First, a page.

Portland is a City that Doesn’t Work?
I walk to work, and I cannot for the life of me understand how people can sit in traffic for hours.
I love cars–especially fast cars.
Schizophrenic? No, just a pretty even-handed observer of the Smart Growthies’ passion for mass transit and walkable cities and the car-lovers’ and business’ passion for get up and go.
I have given up on seeing an absolutely objective narrative of how well or poorly Portland’s Urban Growth Boundary/transit-oriented development experiment has gone. I would note that Randal O’Toole of the Cato Institute, long-time resident of Portland and author of the about to be released The Best-Laid Plans: How Government Planning Harms Your Quality of Life, Your Pocketbook and Your Future, is as systematic an analysis as I have seen. And he has some pretty compelling evidence that the Portland experiment is failing by many key measures.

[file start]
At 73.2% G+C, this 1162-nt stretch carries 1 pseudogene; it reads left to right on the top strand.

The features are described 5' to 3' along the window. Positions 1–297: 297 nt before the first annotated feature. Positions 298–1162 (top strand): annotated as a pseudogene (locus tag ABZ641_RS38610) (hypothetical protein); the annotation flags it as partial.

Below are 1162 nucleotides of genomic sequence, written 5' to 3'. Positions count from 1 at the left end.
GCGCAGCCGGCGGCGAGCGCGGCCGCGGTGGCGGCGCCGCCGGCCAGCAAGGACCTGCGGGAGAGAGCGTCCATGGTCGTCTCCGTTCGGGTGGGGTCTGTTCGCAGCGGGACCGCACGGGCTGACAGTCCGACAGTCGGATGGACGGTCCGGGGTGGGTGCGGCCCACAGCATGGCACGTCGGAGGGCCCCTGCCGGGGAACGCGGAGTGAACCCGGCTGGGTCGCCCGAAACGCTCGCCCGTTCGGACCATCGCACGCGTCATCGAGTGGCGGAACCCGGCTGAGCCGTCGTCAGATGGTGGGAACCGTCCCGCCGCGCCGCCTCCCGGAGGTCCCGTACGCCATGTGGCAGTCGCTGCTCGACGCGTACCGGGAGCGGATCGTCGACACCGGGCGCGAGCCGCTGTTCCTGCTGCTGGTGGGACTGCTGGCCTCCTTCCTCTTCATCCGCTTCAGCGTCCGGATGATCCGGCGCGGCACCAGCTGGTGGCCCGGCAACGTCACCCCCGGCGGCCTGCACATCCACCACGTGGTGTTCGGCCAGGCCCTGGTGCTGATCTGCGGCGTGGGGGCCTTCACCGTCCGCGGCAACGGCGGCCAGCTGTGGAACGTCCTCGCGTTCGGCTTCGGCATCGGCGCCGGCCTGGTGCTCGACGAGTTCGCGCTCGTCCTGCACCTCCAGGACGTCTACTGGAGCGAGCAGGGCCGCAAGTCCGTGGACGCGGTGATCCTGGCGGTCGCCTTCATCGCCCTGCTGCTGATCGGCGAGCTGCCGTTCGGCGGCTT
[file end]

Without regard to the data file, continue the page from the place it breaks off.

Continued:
O’Toole concludes in Debunking Portland:
Far from curbing sprawl, high housing prices led tens of thousands of families to move to Vancouver, Washington, and other cities outside the region’s authority. Far from reducing driving, rail transit has actually reduced the share of travel using transit from what it was in 1980. And developers have found that so–called transit–oriented developments only work when they include plenty of parking.